Tracking a User's Social Logins in your Database


Managing user accounts can be tricky, especially when you allow users to login using different social platforms (i.e. Twitter, Google, GitHub). In this article we will take a look at how you manage the various ways a user might authenticate with an application that allows for additional social platforms in the future.

OpenId Connect (OIDC) is a specification that extends the OAuth 2.0 specification with delegates authorization to a 3rd party provider. When you use OIDC for user authentication you give users the choice to use an existing account on a trusted social platform to authenticate with your application. This reduces the amount a login credentials a user needs to remember and track as well as reducing the overhead of managing a user authentication system. If you’ve ever built a user authentication system you know that it can be far more complex than it might initially seem. You have to deal with password resets, email verification with opt-in, securing and storing credentials, there’s a lot to consider.

Here’s the scenario, we have an application that will use various OIDC providers (i.e. Twitter, Google, GitHub) to allow a user to authenticate with our application. When a user chooses to login using one of these social platforms they are redirected to that platform to complete the authentication. Once they are successful the user is redirected back to our application where we then need to track the login and manage the user’s session from there. That’s where this article starts.

For our example application we’ll be using the PostgreSQL relational database to track user accounts and login attempts, though this pattern could be modified to work with almost any other database type (relational or non-relational). The specific authentication flow isn’t super important here, but let’s assume we’re using the authorization code flow The login process will look something like this:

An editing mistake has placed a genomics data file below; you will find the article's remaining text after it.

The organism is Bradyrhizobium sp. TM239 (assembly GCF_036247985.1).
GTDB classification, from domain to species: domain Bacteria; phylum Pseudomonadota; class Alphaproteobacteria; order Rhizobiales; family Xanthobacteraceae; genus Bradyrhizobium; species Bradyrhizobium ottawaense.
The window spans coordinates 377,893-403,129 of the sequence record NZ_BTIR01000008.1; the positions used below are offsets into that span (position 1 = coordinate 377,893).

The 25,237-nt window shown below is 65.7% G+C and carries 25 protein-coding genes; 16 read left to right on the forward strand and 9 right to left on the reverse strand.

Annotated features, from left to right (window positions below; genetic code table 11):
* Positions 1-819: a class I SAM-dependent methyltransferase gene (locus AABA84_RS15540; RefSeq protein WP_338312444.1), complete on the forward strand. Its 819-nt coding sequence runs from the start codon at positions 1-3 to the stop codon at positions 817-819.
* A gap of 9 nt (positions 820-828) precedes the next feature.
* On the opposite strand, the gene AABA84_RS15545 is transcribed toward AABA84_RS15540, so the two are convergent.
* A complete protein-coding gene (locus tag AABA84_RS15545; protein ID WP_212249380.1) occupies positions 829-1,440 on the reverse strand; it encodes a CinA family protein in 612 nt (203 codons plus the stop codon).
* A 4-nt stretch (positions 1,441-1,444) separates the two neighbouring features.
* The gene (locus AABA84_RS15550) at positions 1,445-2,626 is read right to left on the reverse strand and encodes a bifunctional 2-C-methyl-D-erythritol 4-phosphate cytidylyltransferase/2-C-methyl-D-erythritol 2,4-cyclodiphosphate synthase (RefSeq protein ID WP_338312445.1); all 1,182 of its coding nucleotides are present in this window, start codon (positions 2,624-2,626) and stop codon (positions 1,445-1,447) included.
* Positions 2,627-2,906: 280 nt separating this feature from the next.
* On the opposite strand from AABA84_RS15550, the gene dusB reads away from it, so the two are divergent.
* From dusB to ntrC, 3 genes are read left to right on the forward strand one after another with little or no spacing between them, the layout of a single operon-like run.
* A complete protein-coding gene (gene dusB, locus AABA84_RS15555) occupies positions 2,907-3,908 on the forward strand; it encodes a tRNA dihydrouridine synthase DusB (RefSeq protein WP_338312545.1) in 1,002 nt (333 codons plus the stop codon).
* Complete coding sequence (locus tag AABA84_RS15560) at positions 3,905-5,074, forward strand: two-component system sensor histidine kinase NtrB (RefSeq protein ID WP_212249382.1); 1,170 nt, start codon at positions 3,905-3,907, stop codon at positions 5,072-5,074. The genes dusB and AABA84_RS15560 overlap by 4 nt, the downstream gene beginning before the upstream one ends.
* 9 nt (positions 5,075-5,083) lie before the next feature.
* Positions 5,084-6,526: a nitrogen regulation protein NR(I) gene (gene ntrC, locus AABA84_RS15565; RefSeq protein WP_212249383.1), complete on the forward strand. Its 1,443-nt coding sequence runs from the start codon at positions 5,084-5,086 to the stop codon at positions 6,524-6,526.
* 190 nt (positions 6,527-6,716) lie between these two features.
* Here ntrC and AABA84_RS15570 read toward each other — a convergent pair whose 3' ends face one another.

1. User selects a social platform to use for login (currently unauthenticated)
  2. User is redirected to social platform, user authenticates
  3. User is returned to our application, OIDC provider passes information that will be used to get more information about the user.
  4. Our application requests additional information about the user to help identify the user (i.e. email address)
  5. Our application will look up the user, determine user authorization, and begin tracking the user session.

In our database we have two tables, users and logins.

users database table

logins database table

Note: Some columns removed for display purposes

Now when a user authenticates with our application we need to do the following things to complete the authentication process:

  1. Look up user by their email address AND the social platform, if they don’t exist, create new user account
  2. Update the users table modified_at column value with the current time
  3. Create a new record in the logins table noting if the login was successful or not
  4. Generate a session identifier or JSON Web Token (JWT) to track the user’s session
  5. Return the session identifier to the user interface to officially begin the user’s session

By tracking the user in a users table we can retain just the information we need about the user and the logins table allows us to maintain a record of the users sessions.